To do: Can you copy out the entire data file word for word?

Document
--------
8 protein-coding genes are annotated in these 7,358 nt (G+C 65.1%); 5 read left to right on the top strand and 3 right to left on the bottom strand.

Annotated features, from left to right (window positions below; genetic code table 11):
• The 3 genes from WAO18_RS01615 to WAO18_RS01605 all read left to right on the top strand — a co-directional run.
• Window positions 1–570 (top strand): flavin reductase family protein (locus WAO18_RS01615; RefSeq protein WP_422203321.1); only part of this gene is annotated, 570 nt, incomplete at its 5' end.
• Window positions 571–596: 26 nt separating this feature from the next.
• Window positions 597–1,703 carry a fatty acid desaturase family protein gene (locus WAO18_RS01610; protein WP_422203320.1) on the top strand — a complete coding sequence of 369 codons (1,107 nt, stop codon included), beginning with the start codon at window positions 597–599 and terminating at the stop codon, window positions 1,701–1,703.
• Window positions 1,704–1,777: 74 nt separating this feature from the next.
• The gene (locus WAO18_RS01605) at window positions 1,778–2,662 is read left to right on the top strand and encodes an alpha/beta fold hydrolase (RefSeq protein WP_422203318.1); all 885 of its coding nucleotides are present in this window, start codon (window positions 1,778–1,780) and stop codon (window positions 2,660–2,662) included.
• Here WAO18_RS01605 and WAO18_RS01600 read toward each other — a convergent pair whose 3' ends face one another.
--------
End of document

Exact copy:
8 protein-coding genes are annotated in these 7,358 nt (G+C 65.1%); 5 read left to right on the top strand and 3 right to left on the bottom strand.

Annotated features, from left to right (window positions below; genetic code table 11):
• The 3 genes from WAO18_RS01615 to WAO18_RS01605 all read left to right on the top strand — a co-directional run.
• Window positions 1–570 (top strand): flavin reductase family protein (locus WAO18_RS01615; RefSeq protein WP_422203321.1); only part of this gene is annotated, 570 nt, incomplete at its 5' end.
• Window positions 571–596: 26 nt separating this feature from the next.
• Window positions 597–1,703 carry a fatty acid desaturase family protein gene (locus WAO18_RS01610; protein WP_422203320.1) on the top strand — a complete coding sequence of 369 codons (1,107 nt, stop codon included), beginning with the start codon at window positions 597–599 and terminating at the stop codon, window positions 1,701–1,703.
• Window positions 1,704–1,777: 74 nt separating this feature from the next.
• The gene (locus WAO18_RS01605) at window positions 1,778–2,662 is read left to right on the top strand and encodes an alpha/beta fold hydrolase (RefSeq protein WP_422203318.1); all 885 of its coding nucleotides are present in this window, start codon (window positions 1,778–1,780) and stop codon (window positions 2,660–2,662) included.
• Here WAO18_RS01605 and WAO18_RS01600 read toward each other — a convergent pair whose 3' ends face one another.